I am unsure about the hugging, Mary. It is quite instinctive for me to do this, but I have read a few things by reputable trainers about reinforcing fears by consoling them. I know Emily Larlham (aka kikopup) says it's okay to console fearful dogs, and that it's actually helpful, but so many others warn against doing so. I try to keep my voice light and upbeat, not panicky or sympathetic, tell him not to worry, everything is okay. Still he barks and growls and people are scared he will bite them. He hasn't, so far, not even nipped in these circumstances, but that may be because we stop doing whatever is setting him off.

    I don't think the medication is necessary, as he is able to relax most of the time. He's not a nervous Nellie, shivering and hiding or anything, just reacting to certain triggers. He calms down fairly quickly afterwards.
    MaryK likes this.
  7. MaryK Honored Member

    I know a lot of trainers do say not to hug as it reinforces the fear, but I do hug in an 'upbeat' way. For example:- I once had one dog who was scared stiff of thunderstorms, I personally love them and all my other dogs/cats etc. have taken their cue from me and are not afraid, but with this dog he was so scared that he dived under the covers when I was sleeping shaking like the proverbial jello! I did comfort him but not 'oh you poor darling' more 'hey it's just the Gods playing marbles' kind of way with big hugs and cuddles, and after a few more storms, we had an Indian Summer that year and a lot of storms, he grew to if not like them at least just accept that it's cool, Mom's not scared.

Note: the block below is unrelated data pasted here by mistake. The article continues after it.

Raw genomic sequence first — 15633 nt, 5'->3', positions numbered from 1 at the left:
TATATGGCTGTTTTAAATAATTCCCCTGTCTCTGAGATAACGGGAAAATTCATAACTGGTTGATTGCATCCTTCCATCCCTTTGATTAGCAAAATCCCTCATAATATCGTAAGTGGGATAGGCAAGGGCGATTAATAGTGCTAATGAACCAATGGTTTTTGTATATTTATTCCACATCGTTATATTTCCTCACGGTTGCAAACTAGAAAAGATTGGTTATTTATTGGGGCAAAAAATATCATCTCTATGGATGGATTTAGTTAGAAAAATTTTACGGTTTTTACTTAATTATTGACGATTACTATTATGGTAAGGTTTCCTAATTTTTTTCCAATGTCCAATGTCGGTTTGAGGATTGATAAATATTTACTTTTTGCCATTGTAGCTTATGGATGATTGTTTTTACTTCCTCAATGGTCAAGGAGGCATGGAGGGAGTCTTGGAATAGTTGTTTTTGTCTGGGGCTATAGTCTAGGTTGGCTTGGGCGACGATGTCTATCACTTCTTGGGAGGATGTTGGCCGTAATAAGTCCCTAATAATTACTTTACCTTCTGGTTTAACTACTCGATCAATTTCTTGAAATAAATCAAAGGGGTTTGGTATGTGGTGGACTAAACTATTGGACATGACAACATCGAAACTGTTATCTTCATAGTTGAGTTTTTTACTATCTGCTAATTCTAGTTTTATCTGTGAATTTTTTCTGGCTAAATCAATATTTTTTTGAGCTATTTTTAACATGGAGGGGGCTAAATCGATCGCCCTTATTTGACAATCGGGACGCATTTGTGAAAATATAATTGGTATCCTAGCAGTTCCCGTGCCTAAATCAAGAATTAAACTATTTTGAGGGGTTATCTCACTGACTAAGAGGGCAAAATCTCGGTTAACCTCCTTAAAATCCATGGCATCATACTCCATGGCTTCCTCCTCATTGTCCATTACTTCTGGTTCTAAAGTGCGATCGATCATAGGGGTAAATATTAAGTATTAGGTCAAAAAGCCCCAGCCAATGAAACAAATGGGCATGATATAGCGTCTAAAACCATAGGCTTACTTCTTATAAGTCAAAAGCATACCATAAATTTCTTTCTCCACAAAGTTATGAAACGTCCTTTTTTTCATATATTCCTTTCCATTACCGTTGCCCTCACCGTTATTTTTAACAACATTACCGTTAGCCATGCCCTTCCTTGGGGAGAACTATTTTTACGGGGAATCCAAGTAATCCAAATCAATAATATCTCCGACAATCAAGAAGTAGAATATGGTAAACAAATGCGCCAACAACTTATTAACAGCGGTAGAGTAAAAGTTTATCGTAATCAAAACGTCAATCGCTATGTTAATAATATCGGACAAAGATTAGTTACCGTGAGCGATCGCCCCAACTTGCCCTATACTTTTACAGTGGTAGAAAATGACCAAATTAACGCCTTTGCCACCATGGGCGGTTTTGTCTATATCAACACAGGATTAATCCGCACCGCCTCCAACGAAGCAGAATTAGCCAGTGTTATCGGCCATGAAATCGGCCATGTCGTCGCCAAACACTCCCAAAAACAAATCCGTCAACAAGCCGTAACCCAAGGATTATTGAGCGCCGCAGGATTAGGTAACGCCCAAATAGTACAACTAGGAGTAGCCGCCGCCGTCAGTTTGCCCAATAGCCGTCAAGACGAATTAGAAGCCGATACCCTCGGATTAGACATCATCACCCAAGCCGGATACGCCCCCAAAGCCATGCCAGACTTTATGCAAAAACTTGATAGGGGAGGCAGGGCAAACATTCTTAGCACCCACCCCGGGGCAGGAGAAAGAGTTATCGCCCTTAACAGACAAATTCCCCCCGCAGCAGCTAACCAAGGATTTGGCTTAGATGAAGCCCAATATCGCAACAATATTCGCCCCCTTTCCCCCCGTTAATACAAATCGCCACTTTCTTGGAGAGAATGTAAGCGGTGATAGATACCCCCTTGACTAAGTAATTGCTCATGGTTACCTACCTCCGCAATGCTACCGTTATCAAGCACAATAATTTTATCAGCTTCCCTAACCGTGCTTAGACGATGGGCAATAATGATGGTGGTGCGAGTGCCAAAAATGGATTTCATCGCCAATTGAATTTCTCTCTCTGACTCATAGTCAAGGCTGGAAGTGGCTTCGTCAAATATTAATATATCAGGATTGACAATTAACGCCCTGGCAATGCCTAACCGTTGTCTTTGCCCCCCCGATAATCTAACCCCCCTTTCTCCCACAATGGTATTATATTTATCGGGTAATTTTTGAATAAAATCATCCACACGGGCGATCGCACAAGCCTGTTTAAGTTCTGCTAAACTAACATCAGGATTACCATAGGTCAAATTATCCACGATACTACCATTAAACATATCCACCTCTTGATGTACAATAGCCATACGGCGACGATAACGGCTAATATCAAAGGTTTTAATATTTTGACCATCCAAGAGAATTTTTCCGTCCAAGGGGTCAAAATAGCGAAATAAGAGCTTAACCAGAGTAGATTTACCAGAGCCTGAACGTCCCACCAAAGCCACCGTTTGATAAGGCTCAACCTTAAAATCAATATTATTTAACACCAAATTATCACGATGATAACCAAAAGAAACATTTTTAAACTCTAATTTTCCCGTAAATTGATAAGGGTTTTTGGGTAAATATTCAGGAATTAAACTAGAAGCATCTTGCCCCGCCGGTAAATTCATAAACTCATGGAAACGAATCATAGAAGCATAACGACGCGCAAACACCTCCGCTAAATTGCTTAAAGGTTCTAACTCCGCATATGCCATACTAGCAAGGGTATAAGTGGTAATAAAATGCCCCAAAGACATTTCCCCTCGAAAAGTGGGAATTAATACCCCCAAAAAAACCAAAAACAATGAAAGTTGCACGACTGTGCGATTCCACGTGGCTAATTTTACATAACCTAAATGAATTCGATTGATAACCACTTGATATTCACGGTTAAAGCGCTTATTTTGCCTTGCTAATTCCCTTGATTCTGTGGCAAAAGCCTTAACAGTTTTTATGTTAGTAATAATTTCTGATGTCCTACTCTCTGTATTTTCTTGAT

My view is, and I stress it is MY view, that I like a bit of comfort if something scares me ,I'm scared of certain types of heights like cliff faces, but can get closer if someone literally holds my hand and gives me 'comfort' so why not a dog? They're, in my opinion, not really any different than us, they have emotions, fear, pain, happiness, etc. and with the fear factor it helps them over come the fear if we show them the same comfort we would show a human.

    With Brody with people when out walking, try to give him 'space', move aside and allow as much room as possible while at the same time asking for sit and click/treat like crazy. You can also get the 'My Dog Needs Space' collars/leads/bandanas in yellow which are used to let people know that your dog isn't dangerous but just needs his space.

    Some dogs do not like being 'crowded', just like some people hate crowds, and this may well be the case with Brody.
    There's a gorgeous German Shepherd at the dog school I am with - he's the one who won the Award for Most Improved Dog - and he wears the yellow lead/collar and bandana, looks very swish and also let's everyone know he's not vicious but 'hey I need my space'.

    Also if you know someone whom Brody hasn't met who will help you, have them walk past Brody giving him plenty of space, while you ask for 'look at me' and ask Brody for sit, click/treat like mad. Keep doing this until Brody is comfortable and then have the person move a little closer and watch Brody carefully. Do NOT have them move so close he starts to react. It may take a while and just take it one step at a time but he will 'get it'.